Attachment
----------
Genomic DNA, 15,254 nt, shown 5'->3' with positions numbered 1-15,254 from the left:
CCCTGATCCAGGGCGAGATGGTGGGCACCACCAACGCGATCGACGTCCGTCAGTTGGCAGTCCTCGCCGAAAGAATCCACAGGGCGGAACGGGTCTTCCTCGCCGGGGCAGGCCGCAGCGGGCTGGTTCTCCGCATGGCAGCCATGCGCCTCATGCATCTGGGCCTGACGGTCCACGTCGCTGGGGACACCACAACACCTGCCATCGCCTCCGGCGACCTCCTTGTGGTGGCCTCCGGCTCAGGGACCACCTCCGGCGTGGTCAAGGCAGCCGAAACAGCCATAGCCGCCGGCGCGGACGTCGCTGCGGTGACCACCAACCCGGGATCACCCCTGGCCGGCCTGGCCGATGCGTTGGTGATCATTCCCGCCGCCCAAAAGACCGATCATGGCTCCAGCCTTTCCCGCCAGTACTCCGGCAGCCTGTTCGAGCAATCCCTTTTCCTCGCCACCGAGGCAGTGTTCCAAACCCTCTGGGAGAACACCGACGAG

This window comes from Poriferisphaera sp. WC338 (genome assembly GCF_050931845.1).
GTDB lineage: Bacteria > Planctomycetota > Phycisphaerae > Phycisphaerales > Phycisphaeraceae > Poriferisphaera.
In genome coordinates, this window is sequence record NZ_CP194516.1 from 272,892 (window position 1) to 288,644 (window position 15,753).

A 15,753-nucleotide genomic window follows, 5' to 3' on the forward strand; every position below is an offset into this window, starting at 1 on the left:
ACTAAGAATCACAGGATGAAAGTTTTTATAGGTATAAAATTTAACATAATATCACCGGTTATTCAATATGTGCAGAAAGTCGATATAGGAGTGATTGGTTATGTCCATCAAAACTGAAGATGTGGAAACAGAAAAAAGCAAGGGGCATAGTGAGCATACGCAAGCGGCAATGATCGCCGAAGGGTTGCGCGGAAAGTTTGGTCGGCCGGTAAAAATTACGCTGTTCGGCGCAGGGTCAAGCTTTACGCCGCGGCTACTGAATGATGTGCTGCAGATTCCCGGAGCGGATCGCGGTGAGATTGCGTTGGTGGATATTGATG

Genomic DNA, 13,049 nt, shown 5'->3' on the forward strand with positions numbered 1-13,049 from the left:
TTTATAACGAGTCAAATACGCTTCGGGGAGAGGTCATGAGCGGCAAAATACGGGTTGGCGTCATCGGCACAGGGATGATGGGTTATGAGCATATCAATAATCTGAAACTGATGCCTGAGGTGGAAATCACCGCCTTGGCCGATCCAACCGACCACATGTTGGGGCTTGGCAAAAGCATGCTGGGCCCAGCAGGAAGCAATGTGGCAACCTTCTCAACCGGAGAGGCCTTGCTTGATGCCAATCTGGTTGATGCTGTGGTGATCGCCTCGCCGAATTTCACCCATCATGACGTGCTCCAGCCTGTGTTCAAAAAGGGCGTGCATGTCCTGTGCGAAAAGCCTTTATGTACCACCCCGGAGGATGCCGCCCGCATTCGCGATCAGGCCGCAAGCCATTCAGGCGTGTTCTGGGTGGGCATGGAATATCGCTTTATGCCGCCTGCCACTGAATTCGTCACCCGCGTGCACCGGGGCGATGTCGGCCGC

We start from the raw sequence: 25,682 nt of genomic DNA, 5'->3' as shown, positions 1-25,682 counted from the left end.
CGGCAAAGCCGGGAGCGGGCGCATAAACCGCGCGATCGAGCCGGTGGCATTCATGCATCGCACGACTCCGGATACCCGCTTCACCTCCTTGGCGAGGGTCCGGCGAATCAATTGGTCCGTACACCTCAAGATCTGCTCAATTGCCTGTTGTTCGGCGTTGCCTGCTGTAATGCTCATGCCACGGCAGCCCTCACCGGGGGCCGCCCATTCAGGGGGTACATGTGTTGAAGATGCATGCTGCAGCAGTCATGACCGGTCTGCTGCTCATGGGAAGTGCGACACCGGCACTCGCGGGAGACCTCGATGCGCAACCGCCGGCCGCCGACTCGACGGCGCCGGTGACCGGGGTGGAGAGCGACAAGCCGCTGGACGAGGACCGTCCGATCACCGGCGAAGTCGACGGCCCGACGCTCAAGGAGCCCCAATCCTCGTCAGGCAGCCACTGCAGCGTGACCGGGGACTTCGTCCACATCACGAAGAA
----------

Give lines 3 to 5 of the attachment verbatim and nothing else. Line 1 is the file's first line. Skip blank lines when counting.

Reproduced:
This window comes from Poriferisphaera sp. WC338 (genome assembly GCF_050931845.1).
GTDB lineage: Bacteria > Planctomycetota > Phycisphaerae > Phycisphaerales > Phycisphaeraceae > Poriferisphaera.
In genome coordinates, this window is sequence record NZ_CP194516.1 from 272,892 (window position 1) to 288,644 (window position 15,753).